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POLICE HEAD HAS ADDED JOB SECURITY LEAVES OF ABSENCE ALLOW MANY TO SECURE OLD FALLS JOBS

Since his appointment 17 months ago, city Police Superintendent Thomas C. Zwelling has been on a leave of absence from his former position -- as a detective.

City records on personnel actions show that Mayor Jacob A. Palillo and City Administrator Thomas C. Lizardo have granted Zwelling "six consecutive three-month leaves of absence from the position of police officer" since his appointment Jan. 1, 1992, to the superintendent's job, which now pays $63,000 a year. Zwelling made $44,622 as a detective in 1991, including overtime, city Personnel Director Lynne McDougall said.

The continued leaves give Zwelling, who will have served 25 years on the city police force on Sept. 6, the right to take back his old job as a detective or a patrol officer in case he decides to give up his top cop slot, Lizardo said.

Zwelling's current leave of absence expires June 30, but it can be continued, Lizardo said.

"This is not new. It's not unique. It's widely practiced through all levels of government. It's not something the city administration came up with. It has been done for years by all administrations," Lizardo said.

"The same thing is being done and has been done for a large number of other people. If a water plant operator becomes a provisional senior water plant operator, I'll grant him a leave of absence (so he has the option of getting his old job back).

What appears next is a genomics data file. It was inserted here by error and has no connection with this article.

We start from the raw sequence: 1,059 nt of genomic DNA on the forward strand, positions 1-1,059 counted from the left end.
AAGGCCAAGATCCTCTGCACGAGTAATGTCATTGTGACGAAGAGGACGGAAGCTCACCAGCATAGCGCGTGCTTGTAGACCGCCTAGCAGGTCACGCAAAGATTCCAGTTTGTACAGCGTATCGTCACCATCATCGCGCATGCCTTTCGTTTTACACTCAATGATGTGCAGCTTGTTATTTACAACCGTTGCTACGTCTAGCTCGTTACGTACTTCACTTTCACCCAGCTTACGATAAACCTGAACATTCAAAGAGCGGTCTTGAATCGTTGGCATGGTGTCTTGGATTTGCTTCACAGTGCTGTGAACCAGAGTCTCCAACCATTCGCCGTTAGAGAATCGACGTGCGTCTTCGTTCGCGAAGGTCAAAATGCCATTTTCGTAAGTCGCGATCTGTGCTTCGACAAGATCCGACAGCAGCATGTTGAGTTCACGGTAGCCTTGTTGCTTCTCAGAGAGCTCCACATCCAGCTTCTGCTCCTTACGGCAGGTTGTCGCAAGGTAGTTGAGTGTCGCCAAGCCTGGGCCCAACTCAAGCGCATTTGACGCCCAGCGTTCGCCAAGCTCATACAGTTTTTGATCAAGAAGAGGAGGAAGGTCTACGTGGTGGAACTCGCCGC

"They have that right by law anyway, but somewhere along the way, they started giving leaves of absence. It's an extra layer of protection. I grant leaves if it makes them (employees) feel better."

Lizardo said the mayor can simply reinstate a person to a former position without the benefit of a leave of absence.

Zwelling does not have to comply with a relatively new residency requirement demanded of other new city department heads, Lizardo said.

He is free to live in his Town of Wheatfield home because he was employed by the city before the residency law was enacted, Lizardo said.

As for retirement, the police chief is in better shape than he was as a detective. Were he to retire at the end of this year, Zwelling would receive an annual pension of at least 50 percent of his $63,000 salary, McDougall said.

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